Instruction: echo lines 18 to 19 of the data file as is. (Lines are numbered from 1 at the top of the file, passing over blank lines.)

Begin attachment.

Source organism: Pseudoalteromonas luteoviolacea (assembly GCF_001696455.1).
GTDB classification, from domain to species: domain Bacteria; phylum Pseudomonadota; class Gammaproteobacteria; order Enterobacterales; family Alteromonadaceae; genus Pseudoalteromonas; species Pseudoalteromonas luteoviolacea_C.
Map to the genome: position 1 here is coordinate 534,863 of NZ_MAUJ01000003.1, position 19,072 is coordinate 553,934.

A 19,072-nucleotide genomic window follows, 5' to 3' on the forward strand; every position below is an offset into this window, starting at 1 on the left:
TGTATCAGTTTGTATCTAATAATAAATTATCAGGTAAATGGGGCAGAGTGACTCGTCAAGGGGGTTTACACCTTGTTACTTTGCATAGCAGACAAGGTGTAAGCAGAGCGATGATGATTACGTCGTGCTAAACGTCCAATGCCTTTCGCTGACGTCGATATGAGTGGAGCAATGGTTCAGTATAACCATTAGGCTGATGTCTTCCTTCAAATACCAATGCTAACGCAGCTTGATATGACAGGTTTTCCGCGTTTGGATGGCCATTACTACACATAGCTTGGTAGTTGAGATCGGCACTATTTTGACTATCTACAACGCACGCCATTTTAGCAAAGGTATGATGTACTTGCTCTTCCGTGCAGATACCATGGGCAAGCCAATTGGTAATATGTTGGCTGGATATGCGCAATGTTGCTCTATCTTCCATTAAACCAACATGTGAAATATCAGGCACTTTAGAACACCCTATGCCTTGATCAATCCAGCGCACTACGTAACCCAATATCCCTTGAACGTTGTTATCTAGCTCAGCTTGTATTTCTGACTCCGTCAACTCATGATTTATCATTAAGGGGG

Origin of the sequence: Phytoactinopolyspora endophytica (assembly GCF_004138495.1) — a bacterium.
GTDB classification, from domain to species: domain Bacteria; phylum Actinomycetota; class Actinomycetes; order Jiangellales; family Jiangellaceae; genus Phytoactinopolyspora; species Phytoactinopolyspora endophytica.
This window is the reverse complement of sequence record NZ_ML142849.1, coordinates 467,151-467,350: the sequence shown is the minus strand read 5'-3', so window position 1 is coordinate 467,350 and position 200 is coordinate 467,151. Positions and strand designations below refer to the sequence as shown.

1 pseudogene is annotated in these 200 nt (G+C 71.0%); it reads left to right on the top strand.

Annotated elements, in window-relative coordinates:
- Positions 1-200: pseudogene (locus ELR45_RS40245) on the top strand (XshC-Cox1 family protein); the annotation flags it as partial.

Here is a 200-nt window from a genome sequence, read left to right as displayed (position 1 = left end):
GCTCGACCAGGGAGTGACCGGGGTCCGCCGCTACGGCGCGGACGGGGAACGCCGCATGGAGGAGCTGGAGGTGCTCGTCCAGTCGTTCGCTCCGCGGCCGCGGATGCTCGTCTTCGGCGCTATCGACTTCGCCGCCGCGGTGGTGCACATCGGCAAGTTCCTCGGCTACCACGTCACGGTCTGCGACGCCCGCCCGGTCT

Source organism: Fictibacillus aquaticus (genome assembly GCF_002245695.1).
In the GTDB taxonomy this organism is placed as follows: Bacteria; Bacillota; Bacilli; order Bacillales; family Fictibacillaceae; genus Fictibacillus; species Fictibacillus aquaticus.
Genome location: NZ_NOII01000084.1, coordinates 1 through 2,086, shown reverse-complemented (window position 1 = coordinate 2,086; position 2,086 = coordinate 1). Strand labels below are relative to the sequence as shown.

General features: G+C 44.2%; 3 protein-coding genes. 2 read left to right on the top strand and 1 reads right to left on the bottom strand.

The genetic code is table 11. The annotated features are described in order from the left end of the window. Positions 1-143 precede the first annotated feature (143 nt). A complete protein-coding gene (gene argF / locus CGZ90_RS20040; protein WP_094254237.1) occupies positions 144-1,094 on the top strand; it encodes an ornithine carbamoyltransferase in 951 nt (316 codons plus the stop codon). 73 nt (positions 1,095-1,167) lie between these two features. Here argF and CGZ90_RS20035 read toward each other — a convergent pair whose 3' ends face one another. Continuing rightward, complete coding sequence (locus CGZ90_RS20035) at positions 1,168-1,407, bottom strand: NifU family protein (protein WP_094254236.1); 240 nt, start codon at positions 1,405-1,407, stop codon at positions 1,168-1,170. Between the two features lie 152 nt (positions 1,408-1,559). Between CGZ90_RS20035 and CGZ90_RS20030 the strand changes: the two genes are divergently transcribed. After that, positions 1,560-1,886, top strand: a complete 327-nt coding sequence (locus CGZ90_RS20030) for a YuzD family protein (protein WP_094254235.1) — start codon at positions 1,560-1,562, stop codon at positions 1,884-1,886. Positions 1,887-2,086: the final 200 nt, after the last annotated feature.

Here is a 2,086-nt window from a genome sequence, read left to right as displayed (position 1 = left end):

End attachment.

The genetic code is table 11. The annotated features are described in order from the left end of the window. Positions 1-143 precede the first annotated feature (143 nt). A complete protein-coding gene (gene argF / locus CGZ90_RS20040; protein WP_094254237.1) occupies positions 144-1,094 on the top strand; it encodes an ornithine carbamoyltransferase in 951 nt (316 codons plus the stop codon). 73 nt (positions 1,095-1,167) lie between these two features. Here argF and CGZ90_RS20035 read toward each other — a convergent pair whose 3' ends face one another. Continuing rightward, complete coding sequence (locus CGZ90_RS20035) at positions 1,168-1,407, bottom strand: NifU family protein (protein WP_094254236.1); 240 nt, start codon at positions 1,405-1,407, stop codon at positions 1,168-1,170. Between the two features lie 152 nt (positions 1,408-1,559). Between CGZ90_RS20035 and CGZ90_RS20030 the strand changes: the two genes are divergently transcribed. After that, positions 1,560-1,886, top strand: a complete 327-nt coding sequence (locus CGZ90_RS20030) for a YuzD family protein (protein WP_094254235.1) — start codon at positions 1,560-1,562, stop codon at positions 1,884-1,886. Positions 1,887-2,086: the final 200 nt, after the last annotated feature.

Here is a 2,086-nt window from a genome sequence, read left to right as displayed (position 1 = left end):